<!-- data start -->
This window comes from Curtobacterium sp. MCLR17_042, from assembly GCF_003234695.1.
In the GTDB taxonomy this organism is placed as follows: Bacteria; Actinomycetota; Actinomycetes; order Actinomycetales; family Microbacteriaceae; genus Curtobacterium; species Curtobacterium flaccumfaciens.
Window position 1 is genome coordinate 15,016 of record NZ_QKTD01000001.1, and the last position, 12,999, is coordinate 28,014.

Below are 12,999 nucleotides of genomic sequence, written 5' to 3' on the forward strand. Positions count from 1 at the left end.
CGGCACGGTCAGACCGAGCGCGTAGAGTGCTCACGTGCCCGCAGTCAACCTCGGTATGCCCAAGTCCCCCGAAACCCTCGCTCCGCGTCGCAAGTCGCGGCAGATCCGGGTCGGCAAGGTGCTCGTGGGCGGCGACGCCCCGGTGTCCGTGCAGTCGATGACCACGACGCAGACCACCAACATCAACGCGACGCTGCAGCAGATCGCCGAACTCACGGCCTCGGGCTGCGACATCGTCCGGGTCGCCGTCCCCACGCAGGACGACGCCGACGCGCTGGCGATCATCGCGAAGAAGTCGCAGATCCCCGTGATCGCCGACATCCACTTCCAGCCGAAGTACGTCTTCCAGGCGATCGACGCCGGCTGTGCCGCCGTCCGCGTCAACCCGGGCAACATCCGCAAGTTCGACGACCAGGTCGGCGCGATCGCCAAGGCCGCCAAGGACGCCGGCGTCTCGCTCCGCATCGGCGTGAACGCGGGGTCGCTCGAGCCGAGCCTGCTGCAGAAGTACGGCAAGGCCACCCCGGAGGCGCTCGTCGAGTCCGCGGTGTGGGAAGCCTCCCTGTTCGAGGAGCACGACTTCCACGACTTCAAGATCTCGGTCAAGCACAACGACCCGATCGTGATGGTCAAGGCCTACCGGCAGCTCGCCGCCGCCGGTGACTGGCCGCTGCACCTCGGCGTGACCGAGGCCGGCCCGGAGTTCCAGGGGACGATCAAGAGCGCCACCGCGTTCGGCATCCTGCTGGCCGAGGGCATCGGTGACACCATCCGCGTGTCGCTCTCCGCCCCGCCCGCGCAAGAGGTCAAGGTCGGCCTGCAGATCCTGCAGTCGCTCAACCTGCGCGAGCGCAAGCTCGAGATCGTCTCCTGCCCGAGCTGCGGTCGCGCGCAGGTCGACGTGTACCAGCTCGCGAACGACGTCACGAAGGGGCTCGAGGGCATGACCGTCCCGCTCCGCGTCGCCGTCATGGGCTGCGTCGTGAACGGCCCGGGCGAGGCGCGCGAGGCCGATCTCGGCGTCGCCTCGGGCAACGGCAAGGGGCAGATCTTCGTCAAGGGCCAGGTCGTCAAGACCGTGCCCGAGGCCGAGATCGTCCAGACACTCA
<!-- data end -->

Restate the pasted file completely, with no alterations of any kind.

This window comes from Curtobacterium sp. MCLR17_042, from assembly GCF_003234695.1.
In the GTDB taxonomy this organism is placed as follows: Bacteria; Actinomycetota; Actinomycetes; order Actinomycetales; family Microbacteriaceae; genus Curtobacterium; species Curtobacterium flaccumfaciens.
Window position 1 is genome coordinate 15,016 of record NZ_QKTD01000001.1, and the last position, 12,999, is coordinate 28,014.

Below are 12,999 nucleotides of genomic sequence, written 5' to 3' on the forward strand. Positions count from 1 at the left end.
CGGCACGGTCAGACCGAGCGCGTAGAGTGCTCACGTGCCCGCAGTCAACCTCGGTATGCCCAAGTCCCCCGAAACCCTCGCTCCGCGTCGCAAGTCGCGGCAGATCCGGGTCGGCAAGGTGCTCGTGGGCGGCGACGCCCCGGTGTCCGTGCAGTCGATGACCACGACGCAGACCACCAACATCAACGCGACGCTGCAGCAGATCGCCGAACTCACGGCCTCGGGCTGCGACATCGTCCGGGTCGCCGTCCCCACGCAGGACGACGCCGACGCGCTGGCGATCATCGCGAAGAAGTCGCAGATCCCCGTGATCGCCGACATCCACTTCCAGCCGAAGTACGTCTTCCAGGCGATCGACGCCGGCTGTGCCGCCGTCCGCGTCAACCCGGGCAACATCCGCAAGTTCGACGACCAGGTCGGCGCGATCGCCAAGGCCGCCAAGGACGCCGGCGTCTCGCTCCGCATCGGCGTGAACGCGGGGTCGCTCGAGCCGAGCCTGCTGCAGAAGTACGGCAAGGCCACCCCGGAGGCGCTCGTCGAGTCCGCGGTGTGGGAAGCCTCCCTGTTCGAGGAGCACGACTTCCACGACTTCAAGATCTCGGTCAAGCACAACGACCCGATCGTGATGGTCAAGGCCTACCGGCAGCTCGCCGCCGCCGGTGACTGGCCGCTGCACCTCGGCGTGACCGAGGCCGGCCCGGAGTTCCAGGGGACGATCAAGAGCGCCACCGCGTTCGGCATCCTGCTGGCCGAGGGCATCGGTGACACCATCCGCGTGTCGCTCTCCGCCCCGCCCGCGCAAGAGGTCAAGGTCGGCCTGCAGATCCTGCAGTCGCTCAACCTGCGCGAGCGCAAGCTCGAGATCGTCTCCTGCCCGAGCTGCGGTCGCGCGCAGGTCGACGTGTACCAGCTCGCGAACGACGTCACGAAGGGGCTCGAGGGCATGACCGTCCCGCTCCGCGTCGCCGTCATGGGCTGCGTCGTGAACGGCCCGGGCGAGGCGCGCGAGGCCGATCTCGGCGTCGCCTCGGGCAACGGCAAGGGGCAGATCTTCGTCAAGGGCCAGGTCGTCAAGACCGTGCCCGAGGCCGAGATCGTCCAGACACTCA